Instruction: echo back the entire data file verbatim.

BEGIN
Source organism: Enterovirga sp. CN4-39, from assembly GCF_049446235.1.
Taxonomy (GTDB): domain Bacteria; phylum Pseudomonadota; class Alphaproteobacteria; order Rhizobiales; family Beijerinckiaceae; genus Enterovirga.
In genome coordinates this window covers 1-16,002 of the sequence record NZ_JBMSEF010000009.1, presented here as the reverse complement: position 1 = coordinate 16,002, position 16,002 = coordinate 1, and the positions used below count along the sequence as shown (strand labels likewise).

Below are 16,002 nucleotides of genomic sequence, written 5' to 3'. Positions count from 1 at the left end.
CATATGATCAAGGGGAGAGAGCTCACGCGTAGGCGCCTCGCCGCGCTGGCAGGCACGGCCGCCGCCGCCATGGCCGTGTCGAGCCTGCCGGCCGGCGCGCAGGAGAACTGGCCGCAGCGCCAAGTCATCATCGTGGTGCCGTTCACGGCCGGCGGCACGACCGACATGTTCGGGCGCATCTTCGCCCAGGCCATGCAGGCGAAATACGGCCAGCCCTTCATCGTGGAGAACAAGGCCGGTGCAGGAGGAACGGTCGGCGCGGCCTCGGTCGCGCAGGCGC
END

Source organism: Enterovirga sp. CN4-39, from assembly GCF_049446235.1.
Taxonomy (GTDB): domain Bacteria; phylum Pseudomonadota; class Alphaproteobacteria; order Rhizobiales; family Beijerinckiaceae; genus Enterovirga.
In genome coordinates this window covers 1-16,002 of the sequence record NZ_JBMSEF010000009.1, presented here as the reverse complement: position 1 = coordinate 16,002, position 16,002 = coordinate 1, and the positions used below count along the sequence as shown (strand labels likewise).

Below are 16,002 nucleotides of genomic sequence, written 5' to 3'. Positions count from 1 at the left end.
CATATGATCAAGGGGAGAGAGCTCACGCGTAGGCGCCTCGCCGCGCTGGCAGGCACGGCCGCCGCCGCCATGGCCGTGTCGAGCCTGCCGGCCGGCGCGCAGGAGAACTGGCCGCAGCGCCAAGTCATCATCGTGGTGCCGTTCACGGCCGGCGGCACGACCGACATGTTCGGGCGCATCTTCGCCCAGGCCATGCAGGCGAAATACGGCCAGCCCTTCATCGTGGAGAACAAGGCCGGTGCAGGAGGAACGGTCGGCGCGGCCTCGGTCGCGCAGGCGC